Measuring reflective surfaces poses a challenge because the effect of gloss can actually change the color appearance of a sample. The surface reflection of light is what causes the gloss effect. So how can you accurately measure reflective or shiny surfaces?
Use a sphere instrument: A sphere spectrophotometer is specifically designed to reliably measure color on samples with shiny or reflective surfaces. It diffusely illuminates the sample and measures at 8° from perpendicular. The images below compare operation of a 45/0 spectrophotometer (on the left) with a sphere spectrophotometer.
Sphere spectrophotometers can provide reflectance measurements in two ways: specular included (SPIN) and specular excluded (SPEX). To include gloss in the measurement, the specular port closes. To exclude gloss, the specular port opens to let the specular component escape so it’s not included in the measurement. So you have the flexibility of including or excluding gloss depending on the type of sample and your objectives.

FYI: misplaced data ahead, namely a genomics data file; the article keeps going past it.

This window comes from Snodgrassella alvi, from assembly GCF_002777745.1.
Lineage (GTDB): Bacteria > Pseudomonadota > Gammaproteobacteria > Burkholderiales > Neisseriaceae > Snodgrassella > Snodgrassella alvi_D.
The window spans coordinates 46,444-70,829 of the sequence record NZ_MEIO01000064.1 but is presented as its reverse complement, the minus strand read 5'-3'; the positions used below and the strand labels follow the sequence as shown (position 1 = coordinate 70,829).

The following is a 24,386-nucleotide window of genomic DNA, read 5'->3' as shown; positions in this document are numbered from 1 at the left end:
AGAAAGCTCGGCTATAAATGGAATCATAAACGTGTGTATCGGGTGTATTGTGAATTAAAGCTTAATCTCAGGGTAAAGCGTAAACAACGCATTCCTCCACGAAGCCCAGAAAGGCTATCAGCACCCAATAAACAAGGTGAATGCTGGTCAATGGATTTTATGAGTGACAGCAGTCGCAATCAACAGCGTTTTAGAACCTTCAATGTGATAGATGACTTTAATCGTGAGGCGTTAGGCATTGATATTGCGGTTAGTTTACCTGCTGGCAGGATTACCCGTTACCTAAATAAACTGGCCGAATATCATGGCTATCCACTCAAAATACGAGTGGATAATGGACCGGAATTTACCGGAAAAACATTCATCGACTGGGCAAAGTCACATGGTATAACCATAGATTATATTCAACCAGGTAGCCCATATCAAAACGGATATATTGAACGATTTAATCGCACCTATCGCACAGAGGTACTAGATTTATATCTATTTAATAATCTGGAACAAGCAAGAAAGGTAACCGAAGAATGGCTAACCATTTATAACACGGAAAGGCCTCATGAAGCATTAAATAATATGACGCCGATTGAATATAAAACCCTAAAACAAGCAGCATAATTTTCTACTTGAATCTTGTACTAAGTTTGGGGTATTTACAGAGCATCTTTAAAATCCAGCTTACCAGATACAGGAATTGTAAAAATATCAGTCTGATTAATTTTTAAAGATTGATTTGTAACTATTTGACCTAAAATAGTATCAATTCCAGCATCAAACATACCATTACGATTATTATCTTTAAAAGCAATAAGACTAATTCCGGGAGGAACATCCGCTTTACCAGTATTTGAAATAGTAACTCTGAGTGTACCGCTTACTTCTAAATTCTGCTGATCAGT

As the image above demonstrates, if you measure the same glossy sample with a 45°/0° instrument and a sphere instrument reading specular excluded, the data won’t be the same. That’s because the 45°/0° spectrophotometer excludes all of the gloss, while when the specular port in a sphere is closed it doesn’t allow any of the gloss effect to escape.
When should you use SPIN or SPEX?
When do you measure SPIN? When do you measure SPEX? Here are some guidelines.
Which instrument is right for you?
We’re happy to help you choose the right color measurement and management solutions for your needs. Speak to one of our color experts today. And be sure to check out our promotions, good through the end of the year, to save when you invest in an X-Rite sphere solution.